Gravity Falls: Lost Legends is the first official Gravity Falls comic with new original content, released after the series' end. It was announced at D23 on July 14, 2017, at Alex Hirsch and Daron Nefcy's panel promoting Gravity Falls: Journal 3 and Star and Marco's Guide to Mastering Every Dimension, respectively. It was released on July 24, 2018.
The book is presented as a series of stories told by Shmebulock, who was placed under a warlock's curse to say his own name, but every thousand years, he is able to speak coherently in English. He tells the audience four stories and at the end, goes under the warlock’s curse again. He claims there is a big secret in the book.
Pacifica comes by the Mystery Shack to peek at the Journals to see if there's a way to get rid of a wrinkle on her face, as her family’s annual photo shoot is coming up and the looks-obsessed Northwests won’t accept anything less than physical perfection from her. Dipper, who has been tasked with guarding the Journals while Ford runs an errand, tells her the Journals are too dangerous to be used for something so trivial, but she is determined and sneaks a peek at them under the guise of using the bathroom. She summons a demon whose flyer promised to remove any unwanted facial features, but when Mabel walks in on her and has her face stolen in Pacifica’s place it's revealed that his promise of a "flawless" face meant no facial features whatsoever.
With the help of directions from Mabel’s disembodied face, Pacifica and Dipper set off to reunite Mabel’s body parts and follow Mr. What's-His-Face into the The Crawlspace, a literally underground market for the paranormal residents of Gravity Falls. To avoid getting kicked out for being human, they cover themselves in garbage and introduce themselves as Jackie the Elf Bandit and her servant, Troll Boy, which initially works until an argument between the two over Pacifica’s inability to accept the flaws that are a natural part of being human after she buys shady beauty pills with a side effect of spontaneous face explosion while they’re supposed to be searching for Mabel’s face reveals their species.
They are caught and become the subjects of an impromptu auction, but this turns out to be useful for their plans because they are bought by Mr. What's-His-Face, who runs a business in The Crawlspace selling his stolen faces to people wanting new ones.
After a heart-to-heart while being transported to Mr. What’s-His-Face’s base of operations, Dipper and Pacifica confront the demon and demand Mabel’s face back, but he is unaffected by their threats and takes Dipper’s face as well, gloating at having a compete set of twins now. He tells Pacifica that if she allows this to happen he can give her a new, ideal face for eternity, but if she turns him down she’ll grow old and ugly. Pacifica, newly emboldened by her experiences, tosses her face-exploding beauty pills at Mr,What’s-His-Face’s head and sets it on fire.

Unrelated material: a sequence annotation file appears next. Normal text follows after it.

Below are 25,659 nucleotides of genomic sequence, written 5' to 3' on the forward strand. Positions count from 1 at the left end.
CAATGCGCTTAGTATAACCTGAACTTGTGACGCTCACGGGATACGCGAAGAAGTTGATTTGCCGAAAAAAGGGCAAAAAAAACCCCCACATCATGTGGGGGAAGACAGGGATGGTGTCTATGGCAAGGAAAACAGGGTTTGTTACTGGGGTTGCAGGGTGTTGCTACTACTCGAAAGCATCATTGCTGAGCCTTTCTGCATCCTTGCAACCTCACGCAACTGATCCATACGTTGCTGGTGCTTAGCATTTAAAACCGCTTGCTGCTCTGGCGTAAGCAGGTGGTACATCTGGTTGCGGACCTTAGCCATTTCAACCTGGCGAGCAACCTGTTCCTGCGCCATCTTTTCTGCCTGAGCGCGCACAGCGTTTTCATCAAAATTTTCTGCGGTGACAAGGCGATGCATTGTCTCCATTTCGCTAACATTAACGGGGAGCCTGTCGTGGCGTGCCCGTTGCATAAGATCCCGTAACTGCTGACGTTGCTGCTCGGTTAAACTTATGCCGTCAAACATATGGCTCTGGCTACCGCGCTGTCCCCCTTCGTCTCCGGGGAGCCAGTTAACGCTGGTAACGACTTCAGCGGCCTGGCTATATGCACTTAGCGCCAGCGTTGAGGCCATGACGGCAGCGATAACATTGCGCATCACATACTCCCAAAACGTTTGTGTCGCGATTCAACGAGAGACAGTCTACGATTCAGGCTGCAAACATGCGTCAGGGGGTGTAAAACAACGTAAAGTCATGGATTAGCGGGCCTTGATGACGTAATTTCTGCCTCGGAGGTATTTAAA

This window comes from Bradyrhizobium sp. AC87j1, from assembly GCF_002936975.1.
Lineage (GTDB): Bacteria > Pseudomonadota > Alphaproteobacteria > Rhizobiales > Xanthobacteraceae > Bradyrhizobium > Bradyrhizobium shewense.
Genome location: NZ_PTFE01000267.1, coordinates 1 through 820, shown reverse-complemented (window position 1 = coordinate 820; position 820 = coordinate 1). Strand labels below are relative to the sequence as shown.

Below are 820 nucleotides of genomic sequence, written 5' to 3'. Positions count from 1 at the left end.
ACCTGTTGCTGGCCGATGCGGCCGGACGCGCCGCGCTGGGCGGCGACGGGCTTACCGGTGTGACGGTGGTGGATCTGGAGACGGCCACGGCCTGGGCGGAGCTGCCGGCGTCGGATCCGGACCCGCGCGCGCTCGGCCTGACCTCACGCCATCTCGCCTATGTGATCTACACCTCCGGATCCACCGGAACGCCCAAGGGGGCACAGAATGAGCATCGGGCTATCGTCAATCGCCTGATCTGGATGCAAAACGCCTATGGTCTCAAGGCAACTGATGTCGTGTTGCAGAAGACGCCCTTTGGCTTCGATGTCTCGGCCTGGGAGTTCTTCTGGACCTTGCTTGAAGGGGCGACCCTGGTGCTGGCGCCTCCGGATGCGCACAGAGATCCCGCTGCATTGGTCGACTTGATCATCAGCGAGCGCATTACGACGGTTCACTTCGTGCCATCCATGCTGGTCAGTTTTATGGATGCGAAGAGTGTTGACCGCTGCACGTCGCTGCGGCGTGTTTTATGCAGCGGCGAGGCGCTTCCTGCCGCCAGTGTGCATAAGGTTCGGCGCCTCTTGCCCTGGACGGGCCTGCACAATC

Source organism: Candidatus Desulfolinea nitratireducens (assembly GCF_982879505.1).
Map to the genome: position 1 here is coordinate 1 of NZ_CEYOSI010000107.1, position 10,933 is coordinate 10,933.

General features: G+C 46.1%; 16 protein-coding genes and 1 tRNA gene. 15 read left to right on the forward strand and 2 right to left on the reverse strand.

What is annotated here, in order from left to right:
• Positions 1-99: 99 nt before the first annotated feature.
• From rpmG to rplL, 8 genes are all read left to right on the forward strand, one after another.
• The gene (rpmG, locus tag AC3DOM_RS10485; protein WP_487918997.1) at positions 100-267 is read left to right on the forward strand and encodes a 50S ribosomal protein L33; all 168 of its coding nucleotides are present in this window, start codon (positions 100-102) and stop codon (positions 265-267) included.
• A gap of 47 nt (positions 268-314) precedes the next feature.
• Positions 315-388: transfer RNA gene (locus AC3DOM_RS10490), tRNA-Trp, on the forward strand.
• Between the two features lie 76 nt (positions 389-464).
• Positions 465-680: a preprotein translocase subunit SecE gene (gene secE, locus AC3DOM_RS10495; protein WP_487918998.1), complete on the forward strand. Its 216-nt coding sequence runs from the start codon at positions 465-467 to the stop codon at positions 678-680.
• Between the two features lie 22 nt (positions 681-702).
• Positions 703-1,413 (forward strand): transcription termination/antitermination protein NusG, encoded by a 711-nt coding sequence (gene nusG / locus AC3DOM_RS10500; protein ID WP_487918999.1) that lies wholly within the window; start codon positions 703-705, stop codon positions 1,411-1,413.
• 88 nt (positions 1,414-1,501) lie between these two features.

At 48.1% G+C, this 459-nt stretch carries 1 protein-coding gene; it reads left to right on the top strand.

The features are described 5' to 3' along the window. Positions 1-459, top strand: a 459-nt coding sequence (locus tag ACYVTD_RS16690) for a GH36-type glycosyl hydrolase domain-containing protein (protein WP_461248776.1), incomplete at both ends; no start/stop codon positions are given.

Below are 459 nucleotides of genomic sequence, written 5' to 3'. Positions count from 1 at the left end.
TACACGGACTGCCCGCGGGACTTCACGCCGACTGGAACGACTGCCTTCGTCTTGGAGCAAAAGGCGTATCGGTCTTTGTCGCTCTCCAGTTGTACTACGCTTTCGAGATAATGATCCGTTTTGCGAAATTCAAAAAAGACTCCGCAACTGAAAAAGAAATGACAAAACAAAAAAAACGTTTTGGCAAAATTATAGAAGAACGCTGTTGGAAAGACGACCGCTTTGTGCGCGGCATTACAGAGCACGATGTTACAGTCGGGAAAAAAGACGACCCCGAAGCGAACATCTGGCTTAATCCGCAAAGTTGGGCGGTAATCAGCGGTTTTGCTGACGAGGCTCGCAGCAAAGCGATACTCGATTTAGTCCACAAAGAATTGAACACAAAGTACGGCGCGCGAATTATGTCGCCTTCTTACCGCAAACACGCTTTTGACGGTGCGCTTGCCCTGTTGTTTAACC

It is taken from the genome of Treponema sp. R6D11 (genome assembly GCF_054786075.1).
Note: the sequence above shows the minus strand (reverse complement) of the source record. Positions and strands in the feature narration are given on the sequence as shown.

All three children escape the enraged face-stealer thanks to Mabel’s face and body coordinating a way out that leads them to the Shack’s outhouse and a waiting Ford holding a freeze ray. He congratulates them and says he’ll be taking Mr. What’s-His-Face back to his bunker as a new specimen to study. Pacifica remembers that she’s still covered in garbage with no time to spare before her photo shoot, and panics for a moment before realizing she no longer cares about looking perfect. She attends the shoot as-is, much to her parents’ disgust.
After the conclusion of the story, it cuts back to Shmebulock, who claims to have intercepted texts from Mabel’s phone showing Pacifica texting her under the impression her number is Dipper’s. She asks Dipper not to reveal that they hugged and claims she didn’t really want to hug him anyway, then tells Mabel it was a prank text in all-caps when Mabel reveals her identity and gets excited over the prospect of her brother hugging a girl.
Soos brings a bunch of comic books to the Mystery Shack, livening up a slow day for Dipper, Mabel, and Wendy, but Grunkle Stan says comics are a waste of time for losers and locks them away in Ford's cursed chest, unaware of its nature. In a fourth-wall-breaking twist, Stan finds himself trapped in a comic after refusing to show proper respect for the medium when asked by a malicious narration box following him around due to the curse.
Dipper, Soos, Mabel, Ford and Wendy follow him into the cursed comic book, and enter a world of shifting art styles and genres, but no sign of Stan. They encounter someone who claims to have seen a man resembling Ford when asked, but he is more interested in pulling pranks and letting them chase after him than giving out any useful information, causing the group to chase him across multiple worlds parodying various real-world comics such as Spy vs. Spy, Hellboy, and shoujo manga.
Eventually the characters come across a group of DC/Marvel-style superheroes called the Indestructi-Buddies who are both angry at them and far too powerful to defeat, spelling imminent doom—at least, according to the narration box. Soos manages to break the fourth wall again by realizing that he can interact with the narration boxes, and rewrites the portent of their oncoming death to instead say that they gain superpowers of their own. Due to the nature of the comic world this works, and they have a short battle with the Incredi-Buddies before finally cornering their would-be source on Stan. However, he has one last trick up his sleeve, and sets off a bomb that sends everyone flying in different directions straight out of the story’s panels and into the gutters.